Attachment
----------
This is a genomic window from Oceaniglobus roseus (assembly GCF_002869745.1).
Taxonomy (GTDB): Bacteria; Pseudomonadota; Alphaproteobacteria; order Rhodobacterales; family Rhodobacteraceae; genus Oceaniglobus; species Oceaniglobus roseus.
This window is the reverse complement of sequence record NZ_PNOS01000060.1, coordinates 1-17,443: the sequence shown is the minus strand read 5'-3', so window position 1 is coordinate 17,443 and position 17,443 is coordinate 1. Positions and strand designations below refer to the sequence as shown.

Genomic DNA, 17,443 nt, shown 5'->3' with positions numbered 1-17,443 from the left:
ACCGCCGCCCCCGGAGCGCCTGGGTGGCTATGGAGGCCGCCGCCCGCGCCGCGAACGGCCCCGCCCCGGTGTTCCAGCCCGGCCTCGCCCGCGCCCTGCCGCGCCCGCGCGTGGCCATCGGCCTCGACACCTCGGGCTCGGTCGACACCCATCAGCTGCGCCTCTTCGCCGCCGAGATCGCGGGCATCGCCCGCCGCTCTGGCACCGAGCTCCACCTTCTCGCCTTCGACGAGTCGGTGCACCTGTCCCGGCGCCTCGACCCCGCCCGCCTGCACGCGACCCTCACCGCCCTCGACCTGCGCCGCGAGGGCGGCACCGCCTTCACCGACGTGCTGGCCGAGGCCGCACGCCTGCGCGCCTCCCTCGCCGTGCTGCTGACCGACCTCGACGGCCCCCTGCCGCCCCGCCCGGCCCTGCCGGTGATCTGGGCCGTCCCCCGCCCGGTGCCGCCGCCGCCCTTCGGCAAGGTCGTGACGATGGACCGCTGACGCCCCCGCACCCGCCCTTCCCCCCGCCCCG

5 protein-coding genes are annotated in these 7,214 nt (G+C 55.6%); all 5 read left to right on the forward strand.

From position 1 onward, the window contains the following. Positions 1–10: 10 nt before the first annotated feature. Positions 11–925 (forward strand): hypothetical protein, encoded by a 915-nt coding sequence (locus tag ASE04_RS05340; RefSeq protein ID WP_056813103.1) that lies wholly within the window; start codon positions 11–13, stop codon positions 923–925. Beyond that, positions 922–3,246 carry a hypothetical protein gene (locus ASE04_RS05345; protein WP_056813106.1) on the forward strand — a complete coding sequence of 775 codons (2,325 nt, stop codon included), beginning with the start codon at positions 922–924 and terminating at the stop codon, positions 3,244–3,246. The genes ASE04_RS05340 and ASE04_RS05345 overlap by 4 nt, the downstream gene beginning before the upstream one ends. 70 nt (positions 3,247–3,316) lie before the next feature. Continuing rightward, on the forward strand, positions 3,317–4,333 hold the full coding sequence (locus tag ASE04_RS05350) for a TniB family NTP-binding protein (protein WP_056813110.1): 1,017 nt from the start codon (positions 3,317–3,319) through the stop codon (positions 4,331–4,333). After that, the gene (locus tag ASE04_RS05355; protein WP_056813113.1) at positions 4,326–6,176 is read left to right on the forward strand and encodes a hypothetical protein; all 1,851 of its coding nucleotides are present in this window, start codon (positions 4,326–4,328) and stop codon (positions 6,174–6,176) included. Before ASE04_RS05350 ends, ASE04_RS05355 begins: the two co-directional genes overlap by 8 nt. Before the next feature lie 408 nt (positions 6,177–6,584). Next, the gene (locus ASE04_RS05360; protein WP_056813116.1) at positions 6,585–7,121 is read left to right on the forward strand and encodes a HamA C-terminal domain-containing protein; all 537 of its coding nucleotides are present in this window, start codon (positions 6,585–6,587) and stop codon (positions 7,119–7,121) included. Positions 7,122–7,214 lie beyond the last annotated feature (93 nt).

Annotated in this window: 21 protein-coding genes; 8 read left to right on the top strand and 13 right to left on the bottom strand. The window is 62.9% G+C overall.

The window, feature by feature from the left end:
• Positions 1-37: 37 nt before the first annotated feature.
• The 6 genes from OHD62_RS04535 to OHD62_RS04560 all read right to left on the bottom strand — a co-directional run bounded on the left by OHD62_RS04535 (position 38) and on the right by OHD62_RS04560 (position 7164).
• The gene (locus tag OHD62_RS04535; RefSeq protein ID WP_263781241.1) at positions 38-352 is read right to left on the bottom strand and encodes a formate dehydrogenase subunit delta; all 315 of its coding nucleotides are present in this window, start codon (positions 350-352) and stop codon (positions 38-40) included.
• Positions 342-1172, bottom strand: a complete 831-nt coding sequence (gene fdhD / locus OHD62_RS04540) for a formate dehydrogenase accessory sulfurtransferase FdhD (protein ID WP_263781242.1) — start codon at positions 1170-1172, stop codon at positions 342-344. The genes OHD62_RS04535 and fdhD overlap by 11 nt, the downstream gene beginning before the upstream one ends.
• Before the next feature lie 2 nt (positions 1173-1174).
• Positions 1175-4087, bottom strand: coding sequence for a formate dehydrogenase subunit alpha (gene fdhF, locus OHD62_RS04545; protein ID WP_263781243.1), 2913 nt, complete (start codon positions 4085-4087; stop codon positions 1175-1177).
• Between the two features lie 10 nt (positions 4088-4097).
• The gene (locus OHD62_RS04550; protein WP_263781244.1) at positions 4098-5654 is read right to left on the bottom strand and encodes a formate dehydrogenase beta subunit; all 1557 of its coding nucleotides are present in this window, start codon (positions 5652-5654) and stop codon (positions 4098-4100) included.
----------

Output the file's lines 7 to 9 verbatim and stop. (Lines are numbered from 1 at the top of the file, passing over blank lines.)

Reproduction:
From position 1 onward, the window contains the following. Positions 1–10: 10 nt before the first annotated feature. Positions 11–925 (forward strand): hypothetical protein, encoded by a 915-nt coding sequence (locus tag ASE04_RS05340; RefSeq protein ID WP_056813103.1) that lies wholly within the window; start codon positions 11–13, stop codon positions 923–925. Beyond that, positions 922–3,246 carry a hypothetical protein gene (locus ASE04_RS05345; protein WP_056813106.1) on the forward strand — a complete coding sequence of 775 codons (2,325 nt, stop codon included), beginning with the start codon at positions 922–924 and terminating at the stop codon, positions 3,244–3,246. The genes ASE04_RS05340 and ASE04_RS05345 overlap by 4 nt, the downstream gene beginning before the upstream one ends. 70 nt (positions 3,247–3,316) lie before the next feature. Continuing rightward, on the forward strand, positions 3,317–4,333 hold the full coding sequence (locus tag ASE04_RS05350) for a TniB family NTP-binding protein (protein WP_056813110.1): 1,017 nt from the start codon (positions 3,317–3,319) through the stop codon (positions 4,331–4,333). After that, the gene (locus tag ASE04_RS05355; protein WP_056813113.1) at positions 4,326–6,176 is read left to right on the forward strand and encodes a hypothetical protein; all 1,851 of its coding nucleotides are present in this window, start codon (positions 4,326–4,328) and stop codon (positions 6,174–6,176) included. Before ASE04_RS05350 ends, ASE04_RS05355 begins: the two co-directional genes overlap by 8 nt. Before the next feature lie 408 nt (positions 6,177–6,584). Next, the gene (locus ASE04_RS05360; protein WP_056813116.1) at positions 6,585–7,121 is read left to right on the forward strand and encodes a HamA C-terminal domain-containing protein; all 537 of its coding nucleotides are present in this window, start codon (positions 6,585–6,587) and stop codon (positions 7,119–7,121) included. Positions 7,122–7,214 lie beyond the last annotated feature (93 nt).

Annotated in this window: 21 protein-coding genes; 8 read left to right on the top strand and 13 right to left on the bottom strand. The window is 62.9% G+C overall.

The window, feature by feature from the left end: